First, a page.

Scruggs won the public relations battle

When I read this post from Walter Olson at PointofLaw about a favorable profile of Dickie Scruggs in the New York Times, it made me think again about how Scruggs dominated and defined the arguments in Mississippi.  He has made millions in fees, and settled hundreds of cases for generous amounts, despite the fact that, I believe, he has yet to bring a Katrina case to trial against State Farm, and essentially lost the only case — Leonard v. Nationwide — he did bring to trial. 

What he did was play a big role in stirring up an incredibly hostile legal environment for State Farm, and while I don’t condone everything he has said and done, I have to admit that he played this whole thing much smarter than State Farm.  Scruggs realized a lawsuit isn’t really about the law, it’s about a story, and he not only came up with the better story to tell, one that was easily remembered and repeated, but he understood the first rule of getting good press: be available when the reporters call and have something interesting to say, even if it’s not for attribution.  Some, like Bob Woodward, will treat you like an old friend if you talk, and tear you to shreds if you don’t.  But, and I say this without malice because I did it all the time back in the day when I was a reporter, as for the rest of the media who aren’t like Woodward, you still have a tendency to treat folks a little kinder, a little more gently when they fill your needs, which consist of receiving information that helps you get good stories prominently published and keep your job. 

Scruggs, of course, had a natural advantage: he’s not an insurance company.  But couldn’t State Farm have come up with some figure of respect, a Bob Dole-like presence, who could serve as the face of the company and lay it on thick and straight, explaining how upholding contracts helps everyone in the long run, expressing sympathy for the victims and pointing to State Farm’s charitable works in Mississippi? (Were there any charitable works? If so, I’ve never heard of them).  And for those who are concerned about the implications of "trying a case in public," remember that pleadings filed in court are public documents.  What’s wrong with saying the same thing to reporters? 

By the way, here’s a link to the NYT story Walter wrote about.  Take a read and see what you think.

4 Comments

Filed under Industry Developments

4 Responses to Scruggs won the public relations battle

  1. Layne

    Re: Charitable works from State Farm.
    Not sure if the question was rhetorical or not, but State Farm made an initial donation of $1,000,000 to the Red Cross, and then informed associates it would match dollar-for-dollar their own contributions which totalled 2,600,000. In all this comes to around $6.2 million donated to the Red Cross for Hurricane response.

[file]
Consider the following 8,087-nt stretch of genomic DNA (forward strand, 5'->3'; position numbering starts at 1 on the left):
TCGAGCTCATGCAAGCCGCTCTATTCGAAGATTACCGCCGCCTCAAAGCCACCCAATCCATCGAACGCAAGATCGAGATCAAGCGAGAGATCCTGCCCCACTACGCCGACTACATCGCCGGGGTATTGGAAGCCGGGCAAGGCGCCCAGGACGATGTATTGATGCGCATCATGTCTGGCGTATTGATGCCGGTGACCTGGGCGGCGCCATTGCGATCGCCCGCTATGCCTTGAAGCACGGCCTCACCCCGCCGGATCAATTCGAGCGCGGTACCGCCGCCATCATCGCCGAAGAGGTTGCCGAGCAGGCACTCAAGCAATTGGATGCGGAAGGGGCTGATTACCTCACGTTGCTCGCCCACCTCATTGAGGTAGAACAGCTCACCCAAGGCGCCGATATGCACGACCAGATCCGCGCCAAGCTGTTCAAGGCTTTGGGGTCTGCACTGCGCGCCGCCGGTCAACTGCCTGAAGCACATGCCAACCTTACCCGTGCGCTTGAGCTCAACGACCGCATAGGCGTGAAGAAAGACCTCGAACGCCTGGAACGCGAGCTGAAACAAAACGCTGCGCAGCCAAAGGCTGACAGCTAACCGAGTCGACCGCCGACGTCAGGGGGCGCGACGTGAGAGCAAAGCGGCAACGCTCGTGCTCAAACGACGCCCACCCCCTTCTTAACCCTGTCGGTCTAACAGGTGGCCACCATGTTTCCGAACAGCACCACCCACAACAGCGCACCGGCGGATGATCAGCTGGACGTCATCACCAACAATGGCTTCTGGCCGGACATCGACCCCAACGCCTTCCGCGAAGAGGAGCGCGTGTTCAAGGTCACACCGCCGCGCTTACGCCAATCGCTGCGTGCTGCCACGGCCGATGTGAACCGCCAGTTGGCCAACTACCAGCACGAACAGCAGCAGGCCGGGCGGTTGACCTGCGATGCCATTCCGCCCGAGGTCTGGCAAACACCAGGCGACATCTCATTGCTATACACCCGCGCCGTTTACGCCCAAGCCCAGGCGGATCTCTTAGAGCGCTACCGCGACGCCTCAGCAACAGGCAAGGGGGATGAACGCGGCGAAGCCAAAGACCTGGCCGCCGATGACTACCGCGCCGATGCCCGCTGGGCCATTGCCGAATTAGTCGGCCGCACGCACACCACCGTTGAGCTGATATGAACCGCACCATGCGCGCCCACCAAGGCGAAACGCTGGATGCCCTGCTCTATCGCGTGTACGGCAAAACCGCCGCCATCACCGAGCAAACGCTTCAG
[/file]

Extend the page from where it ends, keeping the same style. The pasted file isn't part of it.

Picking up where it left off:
2. It was partly rhetorical, but partly asking because I didn’t know. Thanks for that information, I could have looked it up, of course, but the point is how often do you hear about these good works by State Farm? I never have heard about them. When someone is following this stuff every day like me and that’s not a message that is beaten into my head, there’s a problem with State Farm’s public relations.

  3. Brian

    Or State Farm could have simply paid the wind claims it owed. State Farm and apologists such as you and the WSJ editorial board made this about Scruggs and Lott because you did not want to address the evidence of State Farm’s fraudulent practices. Many other lawyers did great work uncovering the evidence, but you guys want to focus on Scruggs so you can portray him as some populist stereotype to your elitist audience. The first slab trial with zero wind payment was destined to be a big win with punitive damages because State Farm ignored every legal precedent and claimed it did not have to prove that damage was caused by flooding in order to deny wind coverage. They cheated thousands of people who lost everything in an unprecedented disaster. Face the facts. People bought policies, paid their premiums for decades, then were cheated by a conspiracy of insurers, adjusters, and engineers. This is not about clever lawyers and media strategy. It is about the truth eventually coming out and justice prevailing.

  4. Me a State Farm apologist? Crikey! I’m no State Farm apologist. I sue insurance companies as often as defend them, if not more so. Also, audience, are you elitist? I didn’t think so. Lots of Katrina victims read this blog and I believe they generally feel I am fair to both sides. I don’t think State Farm ignored every legal precedent, while I have questioned their approach on occasion, lawyers always find fault with things other lawyers did, but find very little if any fault in what they do. I think they made some pretty good arguments, and they are appealing adverse rulings, so who will ultimately prevail on some of the legal questions is up in the air.
    I don’t find Scruggs to be a populist hero. I do find him to be an incredibly shrewd lawyer and operator. I don’t minimize what other policyholder lawyers have done, but if anyone thinks the Scruggs Katrina Group isn’t an impressive legal force they are denying reality. That doesn’t mean I agree with Scruggs or endorse him, I’m merely pointing out objective reality as I see it. I’m not interested in serving as a cheerleader for anyone, that’s what the Laker Girls are for and I can’t compete on their level.